- Kerstin Ehmer
Rachel Seiffert was born in 1971 in Oxford to German and Australian parents, and was brought up bi-lingually. She has lived mostly in Oxford and Glasgow, and after a short period living in Berlin, has now moved back to England. Her first novel, The Dark Room (2001), explores the legacy of Nazi guilt in Germany through the related stories of three 20th-century Germans. It was shortlisted for the Booker Prize for Fiction the same year, and won a Betty Trask Award in 2002. Her second book is a collection of short stories, Field Study (2004).Rachel Seiffert has worked in film and community education and currently writes for a living. In 2003 she was named by Granta magazine as one of twenty 'Best of Young British Novelists'. Her latest novel is Afterwards (2007).
Rachel Seiffert’s fiction has the quality of synopsis: it is economical rather than prodigal in its use of language; it aims to tell a story efficiently.
However, unlike synopsis, it has an emotional effect on the reader. In ‘Helmut,’ the first novella of the three which make up the author’s debut, The Dark Room (2001), we are taken on a twenty-year journey in a single sentence: ‘life between the wars is harsh: food plain, luxuries scarce, living space small.’ This kind of abbreviation is the distinguishing feature of Seiffert’s approach to her writing. We understand that what has been included on the page is what needed to be included; we are reminded of the fact that many writers write many words which they ought not to have written at all. At its best, then, Seiffert’s fiction also aspires to the condition of poetry: it makes use of each word.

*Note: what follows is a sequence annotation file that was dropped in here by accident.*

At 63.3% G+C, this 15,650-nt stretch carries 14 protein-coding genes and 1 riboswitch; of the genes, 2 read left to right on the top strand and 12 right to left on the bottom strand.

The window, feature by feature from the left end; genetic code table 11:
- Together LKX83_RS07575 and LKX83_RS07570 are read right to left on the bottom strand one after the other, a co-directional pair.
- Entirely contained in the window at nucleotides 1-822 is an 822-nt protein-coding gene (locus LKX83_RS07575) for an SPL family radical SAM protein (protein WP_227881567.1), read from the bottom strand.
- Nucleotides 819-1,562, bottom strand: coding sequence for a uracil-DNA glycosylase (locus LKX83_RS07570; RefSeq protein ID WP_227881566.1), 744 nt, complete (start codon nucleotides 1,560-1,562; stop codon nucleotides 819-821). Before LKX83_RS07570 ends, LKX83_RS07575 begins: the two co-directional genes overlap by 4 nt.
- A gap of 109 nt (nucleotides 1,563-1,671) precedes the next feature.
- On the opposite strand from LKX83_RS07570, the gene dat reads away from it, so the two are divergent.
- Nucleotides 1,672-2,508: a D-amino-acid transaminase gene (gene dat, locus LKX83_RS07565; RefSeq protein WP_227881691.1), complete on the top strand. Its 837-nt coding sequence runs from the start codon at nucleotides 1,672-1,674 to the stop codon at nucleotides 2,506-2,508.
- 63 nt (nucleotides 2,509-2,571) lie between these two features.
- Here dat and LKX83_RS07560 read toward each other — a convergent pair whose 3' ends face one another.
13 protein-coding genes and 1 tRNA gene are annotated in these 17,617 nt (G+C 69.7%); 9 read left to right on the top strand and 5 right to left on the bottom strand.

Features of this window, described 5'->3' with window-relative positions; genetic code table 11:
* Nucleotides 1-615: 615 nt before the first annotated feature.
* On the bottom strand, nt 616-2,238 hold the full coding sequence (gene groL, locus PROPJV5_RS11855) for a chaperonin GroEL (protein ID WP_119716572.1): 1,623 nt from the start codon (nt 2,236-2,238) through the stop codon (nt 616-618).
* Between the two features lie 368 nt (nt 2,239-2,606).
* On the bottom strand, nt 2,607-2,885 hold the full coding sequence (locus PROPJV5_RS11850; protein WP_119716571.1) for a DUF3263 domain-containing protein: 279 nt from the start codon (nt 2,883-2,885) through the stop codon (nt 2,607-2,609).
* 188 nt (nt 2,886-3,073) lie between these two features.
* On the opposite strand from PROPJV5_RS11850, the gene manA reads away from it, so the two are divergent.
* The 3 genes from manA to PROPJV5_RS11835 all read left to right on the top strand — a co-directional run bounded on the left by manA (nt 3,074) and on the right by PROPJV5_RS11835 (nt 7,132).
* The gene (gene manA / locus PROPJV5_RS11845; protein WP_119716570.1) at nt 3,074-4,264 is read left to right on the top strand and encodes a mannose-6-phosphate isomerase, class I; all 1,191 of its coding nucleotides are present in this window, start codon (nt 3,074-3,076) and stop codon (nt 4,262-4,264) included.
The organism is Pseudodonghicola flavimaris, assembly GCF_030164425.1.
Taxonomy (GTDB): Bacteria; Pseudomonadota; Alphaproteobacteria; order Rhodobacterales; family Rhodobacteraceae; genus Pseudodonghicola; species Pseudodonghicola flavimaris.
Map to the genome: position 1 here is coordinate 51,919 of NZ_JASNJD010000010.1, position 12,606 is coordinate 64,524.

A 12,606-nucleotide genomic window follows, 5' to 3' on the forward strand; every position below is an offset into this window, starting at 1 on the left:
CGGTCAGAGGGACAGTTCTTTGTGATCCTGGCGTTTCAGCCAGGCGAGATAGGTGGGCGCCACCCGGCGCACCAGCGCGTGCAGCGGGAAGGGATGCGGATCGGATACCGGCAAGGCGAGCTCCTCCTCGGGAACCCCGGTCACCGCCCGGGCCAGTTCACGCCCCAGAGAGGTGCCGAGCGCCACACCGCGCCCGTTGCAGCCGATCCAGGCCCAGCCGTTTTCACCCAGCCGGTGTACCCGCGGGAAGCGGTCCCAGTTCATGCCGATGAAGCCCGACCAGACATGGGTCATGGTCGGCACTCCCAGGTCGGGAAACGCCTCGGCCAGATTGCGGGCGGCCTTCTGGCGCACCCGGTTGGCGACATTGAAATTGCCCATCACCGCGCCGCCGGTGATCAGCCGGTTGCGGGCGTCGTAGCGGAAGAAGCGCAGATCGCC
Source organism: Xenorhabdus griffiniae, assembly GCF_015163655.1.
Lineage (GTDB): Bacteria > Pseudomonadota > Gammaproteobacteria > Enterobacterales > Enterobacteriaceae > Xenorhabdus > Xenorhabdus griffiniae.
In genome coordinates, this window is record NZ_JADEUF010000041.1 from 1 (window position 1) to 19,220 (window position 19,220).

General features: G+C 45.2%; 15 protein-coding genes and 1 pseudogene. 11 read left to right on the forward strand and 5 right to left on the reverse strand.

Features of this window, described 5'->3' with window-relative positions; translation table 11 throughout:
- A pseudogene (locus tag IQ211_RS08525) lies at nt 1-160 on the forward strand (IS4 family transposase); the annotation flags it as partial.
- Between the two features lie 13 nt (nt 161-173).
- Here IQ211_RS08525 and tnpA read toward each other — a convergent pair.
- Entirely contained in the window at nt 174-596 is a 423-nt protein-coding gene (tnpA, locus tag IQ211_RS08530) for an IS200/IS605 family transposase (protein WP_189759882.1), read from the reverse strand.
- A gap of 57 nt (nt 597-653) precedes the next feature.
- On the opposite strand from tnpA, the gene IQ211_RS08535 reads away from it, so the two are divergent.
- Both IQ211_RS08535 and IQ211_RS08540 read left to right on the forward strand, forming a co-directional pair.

The two words of which any reader of Seiffert’s work will be reminded again and again are ‘guilt’ and ‘forgetting’. How long will we continue to feel badly about something which we are no longer able to remember doing and which we may not even have done? How much should we tell, and to whom, about whatever it is that we think we know about ourselves? The past can never be escaped, Seiffert says, it is something which will, regardless of what we do or say, find its expression. This, from Afterwards (2007):
None of that was what Joseph expected to be remembering. He knew something was on its way back to him: it was like he’d been waiting all week, getting ready, but then all this stuff from when he was a kid surprised him.